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September 07, 2015
Attention all college freshman, and returning students! If you have taken out an unsubsidized federal Stafford loan to help pay for college, I am betting you are making a big financial mistake.
My big question for you: Are you making the interest payments on the loan while you’re in school?
If you just answered no, that’s the big mistake. And to be honest, it’s an easy one to make.
The way loan repayments work is that you are not required to pay a dime while you are in school. But if you go that route, the interest payments you aren’t making are added to your loan balance. This is called interest capitalization. So when you graduate, the amount you owe on the loan—your principal balance—is going to be higher than the original amount you borrowed.
For example, let’s say you're a college freshman this year and you have a $5,500 unsubsidized Stafford loan. All Staffords this year have a fixed 6.8% interest rate. If you don’t make any interest payments for four years, and then choose a 10 year repayment plan your balance at the start of repayment will be about $7,202 and by the time you make the last payment 10 years down the road, your total loan cost will have been nearly $9,950. If you instead pay the interest while in school, your all-in cost will be about $850 less. And that’s just for freshman year. If you continue to borrow each year, capitalization is going to pile up on you.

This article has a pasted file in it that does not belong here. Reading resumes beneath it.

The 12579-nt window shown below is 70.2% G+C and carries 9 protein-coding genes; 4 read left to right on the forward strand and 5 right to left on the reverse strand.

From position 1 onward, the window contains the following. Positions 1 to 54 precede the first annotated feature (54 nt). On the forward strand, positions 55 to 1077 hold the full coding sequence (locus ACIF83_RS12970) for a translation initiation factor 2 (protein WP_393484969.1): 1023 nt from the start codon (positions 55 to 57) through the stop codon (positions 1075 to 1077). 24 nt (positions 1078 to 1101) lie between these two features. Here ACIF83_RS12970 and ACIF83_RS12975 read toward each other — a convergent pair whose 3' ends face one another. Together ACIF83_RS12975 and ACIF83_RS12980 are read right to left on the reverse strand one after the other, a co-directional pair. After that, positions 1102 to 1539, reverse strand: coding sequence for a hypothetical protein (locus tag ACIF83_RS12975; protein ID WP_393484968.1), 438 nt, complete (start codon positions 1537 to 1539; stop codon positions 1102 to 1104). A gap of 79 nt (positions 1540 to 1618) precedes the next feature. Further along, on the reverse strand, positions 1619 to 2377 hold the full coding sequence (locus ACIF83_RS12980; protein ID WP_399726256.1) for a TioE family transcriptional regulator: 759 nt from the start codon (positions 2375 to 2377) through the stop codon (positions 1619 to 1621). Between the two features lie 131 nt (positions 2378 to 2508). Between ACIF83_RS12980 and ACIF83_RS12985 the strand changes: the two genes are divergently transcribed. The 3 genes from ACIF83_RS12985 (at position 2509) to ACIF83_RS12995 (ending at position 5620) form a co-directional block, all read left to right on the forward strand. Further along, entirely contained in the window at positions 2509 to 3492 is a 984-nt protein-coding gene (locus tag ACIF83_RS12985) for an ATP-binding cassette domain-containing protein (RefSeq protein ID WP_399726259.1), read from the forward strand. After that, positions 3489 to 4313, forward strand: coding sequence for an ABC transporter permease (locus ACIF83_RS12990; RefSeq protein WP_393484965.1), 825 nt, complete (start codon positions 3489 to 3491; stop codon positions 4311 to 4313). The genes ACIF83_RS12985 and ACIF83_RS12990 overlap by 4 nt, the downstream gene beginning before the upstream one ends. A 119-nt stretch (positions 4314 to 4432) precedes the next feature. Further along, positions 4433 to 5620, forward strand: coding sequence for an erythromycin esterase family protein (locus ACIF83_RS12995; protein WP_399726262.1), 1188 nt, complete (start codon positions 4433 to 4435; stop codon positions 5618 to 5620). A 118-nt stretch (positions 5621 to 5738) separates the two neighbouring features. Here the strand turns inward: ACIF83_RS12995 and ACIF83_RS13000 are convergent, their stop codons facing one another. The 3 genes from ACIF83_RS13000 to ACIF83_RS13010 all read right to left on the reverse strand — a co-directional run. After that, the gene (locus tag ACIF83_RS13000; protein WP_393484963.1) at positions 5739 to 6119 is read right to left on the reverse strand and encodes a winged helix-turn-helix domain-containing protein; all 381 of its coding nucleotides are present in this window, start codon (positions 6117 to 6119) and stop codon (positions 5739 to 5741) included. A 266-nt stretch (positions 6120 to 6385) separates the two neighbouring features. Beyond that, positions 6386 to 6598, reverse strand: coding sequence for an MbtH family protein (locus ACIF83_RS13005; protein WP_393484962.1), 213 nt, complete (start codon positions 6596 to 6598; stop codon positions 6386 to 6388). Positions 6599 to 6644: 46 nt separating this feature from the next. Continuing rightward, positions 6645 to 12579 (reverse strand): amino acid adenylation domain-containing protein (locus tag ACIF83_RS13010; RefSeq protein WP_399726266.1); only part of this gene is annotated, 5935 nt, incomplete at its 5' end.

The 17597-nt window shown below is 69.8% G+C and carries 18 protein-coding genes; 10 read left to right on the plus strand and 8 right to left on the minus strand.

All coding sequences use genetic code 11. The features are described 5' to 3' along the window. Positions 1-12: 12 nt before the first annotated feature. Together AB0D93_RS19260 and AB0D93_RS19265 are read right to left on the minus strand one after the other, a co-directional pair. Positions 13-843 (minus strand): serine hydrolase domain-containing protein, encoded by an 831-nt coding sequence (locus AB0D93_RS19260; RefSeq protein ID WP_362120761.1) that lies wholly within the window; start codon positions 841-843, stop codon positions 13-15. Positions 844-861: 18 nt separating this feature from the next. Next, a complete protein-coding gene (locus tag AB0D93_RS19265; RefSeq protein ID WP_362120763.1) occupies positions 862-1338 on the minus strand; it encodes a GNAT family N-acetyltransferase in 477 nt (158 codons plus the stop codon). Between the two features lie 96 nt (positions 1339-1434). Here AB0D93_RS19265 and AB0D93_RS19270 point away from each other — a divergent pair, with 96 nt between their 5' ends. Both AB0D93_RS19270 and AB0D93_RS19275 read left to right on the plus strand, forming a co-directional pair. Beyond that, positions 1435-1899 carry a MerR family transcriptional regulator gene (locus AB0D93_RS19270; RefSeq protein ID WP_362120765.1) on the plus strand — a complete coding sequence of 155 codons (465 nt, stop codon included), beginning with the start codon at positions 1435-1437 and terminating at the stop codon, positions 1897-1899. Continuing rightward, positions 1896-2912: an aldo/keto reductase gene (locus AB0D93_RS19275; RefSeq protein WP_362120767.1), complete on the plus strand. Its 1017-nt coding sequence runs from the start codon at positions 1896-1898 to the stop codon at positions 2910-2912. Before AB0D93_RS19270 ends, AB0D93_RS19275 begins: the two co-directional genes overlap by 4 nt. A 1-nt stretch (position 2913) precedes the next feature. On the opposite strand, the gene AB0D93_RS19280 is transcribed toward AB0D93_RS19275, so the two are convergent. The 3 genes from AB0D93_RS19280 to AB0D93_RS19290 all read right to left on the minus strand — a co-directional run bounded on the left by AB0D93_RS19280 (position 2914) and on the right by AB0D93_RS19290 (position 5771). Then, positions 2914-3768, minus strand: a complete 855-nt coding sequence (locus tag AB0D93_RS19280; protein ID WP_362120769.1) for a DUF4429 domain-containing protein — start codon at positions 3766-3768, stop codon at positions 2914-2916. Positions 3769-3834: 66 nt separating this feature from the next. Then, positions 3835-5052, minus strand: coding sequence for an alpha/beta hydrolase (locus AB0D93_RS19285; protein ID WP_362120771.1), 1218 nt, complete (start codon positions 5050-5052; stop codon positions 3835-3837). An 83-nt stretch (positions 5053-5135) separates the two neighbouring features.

My advice: Do everything you can to pay the interest while you’re in school. On the $5,500 example here, that works out to about $63 a month. I bet you can figure out a way to handle saving about $2 a day. Or if family asks how they can help—suggest they help you avoid capitalization! You can plug in all your loan details into this Cost of Capitalization calculator to see how much you can save by paying interest while you’re in school.
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